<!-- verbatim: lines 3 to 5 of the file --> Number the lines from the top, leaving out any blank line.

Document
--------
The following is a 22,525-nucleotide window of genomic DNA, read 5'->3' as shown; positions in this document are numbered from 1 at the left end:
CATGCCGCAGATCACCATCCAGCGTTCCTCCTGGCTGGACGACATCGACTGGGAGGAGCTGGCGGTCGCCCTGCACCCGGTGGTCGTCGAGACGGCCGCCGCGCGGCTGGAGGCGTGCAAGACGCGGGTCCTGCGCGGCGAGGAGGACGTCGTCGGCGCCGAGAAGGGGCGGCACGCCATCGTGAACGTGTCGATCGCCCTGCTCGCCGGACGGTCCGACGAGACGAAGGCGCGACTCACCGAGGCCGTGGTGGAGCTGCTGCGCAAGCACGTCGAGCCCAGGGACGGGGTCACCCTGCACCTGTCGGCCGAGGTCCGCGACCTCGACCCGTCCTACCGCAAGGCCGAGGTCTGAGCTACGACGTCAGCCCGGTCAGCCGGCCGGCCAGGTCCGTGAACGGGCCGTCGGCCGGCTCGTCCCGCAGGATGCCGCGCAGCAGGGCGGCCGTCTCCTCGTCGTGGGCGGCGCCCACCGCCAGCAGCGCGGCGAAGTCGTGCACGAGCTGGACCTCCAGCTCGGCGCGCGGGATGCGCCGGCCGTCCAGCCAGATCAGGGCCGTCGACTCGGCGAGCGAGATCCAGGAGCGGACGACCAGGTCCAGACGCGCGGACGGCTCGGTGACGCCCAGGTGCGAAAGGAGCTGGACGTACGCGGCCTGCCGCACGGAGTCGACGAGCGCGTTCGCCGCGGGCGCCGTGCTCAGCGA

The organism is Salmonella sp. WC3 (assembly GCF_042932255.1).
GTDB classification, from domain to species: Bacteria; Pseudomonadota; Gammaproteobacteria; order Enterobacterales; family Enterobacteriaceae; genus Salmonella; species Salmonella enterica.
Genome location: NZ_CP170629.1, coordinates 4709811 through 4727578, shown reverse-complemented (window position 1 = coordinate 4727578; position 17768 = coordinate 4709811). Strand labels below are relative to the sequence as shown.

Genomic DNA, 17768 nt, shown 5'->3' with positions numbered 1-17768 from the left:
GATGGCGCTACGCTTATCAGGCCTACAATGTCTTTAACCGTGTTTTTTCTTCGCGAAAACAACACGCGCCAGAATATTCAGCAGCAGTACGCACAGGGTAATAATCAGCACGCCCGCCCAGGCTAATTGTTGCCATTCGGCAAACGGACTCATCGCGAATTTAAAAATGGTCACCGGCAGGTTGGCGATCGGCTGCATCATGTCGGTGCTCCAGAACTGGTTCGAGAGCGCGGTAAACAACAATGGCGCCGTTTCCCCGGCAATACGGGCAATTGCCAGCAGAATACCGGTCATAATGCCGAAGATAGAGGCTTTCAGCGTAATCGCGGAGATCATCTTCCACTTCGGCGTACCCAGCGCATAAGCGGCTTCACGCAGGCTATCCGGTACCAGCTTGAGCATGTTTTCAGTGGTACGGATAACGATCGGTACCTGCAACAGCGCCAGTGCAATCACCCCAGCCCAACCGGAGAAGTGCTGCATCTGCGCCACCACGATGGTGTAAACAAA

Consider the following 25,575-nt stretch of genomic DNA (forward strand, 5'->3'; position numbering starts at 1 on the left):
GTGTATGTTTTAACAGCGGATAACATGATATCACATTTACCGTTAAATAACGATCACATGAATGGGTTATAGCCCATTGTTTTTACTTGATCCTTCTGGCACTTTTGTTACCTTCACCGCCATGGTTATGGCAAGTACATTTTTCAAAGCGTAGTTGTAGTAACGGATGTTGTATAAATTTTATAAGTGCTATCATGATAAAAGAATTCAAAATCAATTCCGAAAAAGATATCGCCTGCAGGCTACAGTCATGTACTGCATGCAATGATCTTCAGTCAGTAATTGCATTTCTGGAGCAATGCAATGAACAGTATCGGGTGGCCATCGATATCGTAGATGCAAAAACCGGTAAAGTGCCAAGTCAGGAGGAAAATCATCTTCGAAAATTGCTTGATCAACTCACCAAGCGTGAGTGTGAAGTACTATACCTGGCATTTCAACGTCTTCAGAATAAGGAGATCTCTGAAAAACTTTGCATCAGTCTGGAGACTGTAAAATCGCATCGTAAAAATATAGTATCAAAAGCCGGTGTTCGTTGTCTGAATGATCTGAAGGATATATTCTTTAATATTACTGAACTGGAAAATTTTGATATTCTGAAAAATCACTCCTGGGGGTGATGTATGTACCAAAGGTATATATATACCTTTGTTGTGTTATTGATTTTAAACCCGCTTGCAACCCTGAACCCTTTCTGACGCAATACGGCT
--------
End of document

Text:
The organism is Salmonella sp. WC3 (assembly GCF_042932255.1).
GTDB classification, from domain to species: Bacteria; Pseudomonadota; Gammaproteobacteria; order Enterobacterales; family Enterobacteriaceae; genus Salmonella; species Salmonella enterica.
Genome location: NZ_CP170629.1, coordinates 4709811 through 4727578, shown reverse-complemented (window position 1 = coordinate 4727578; position 17768 = coordinate 4709811). Strand labels below are relative to the sequence as shown.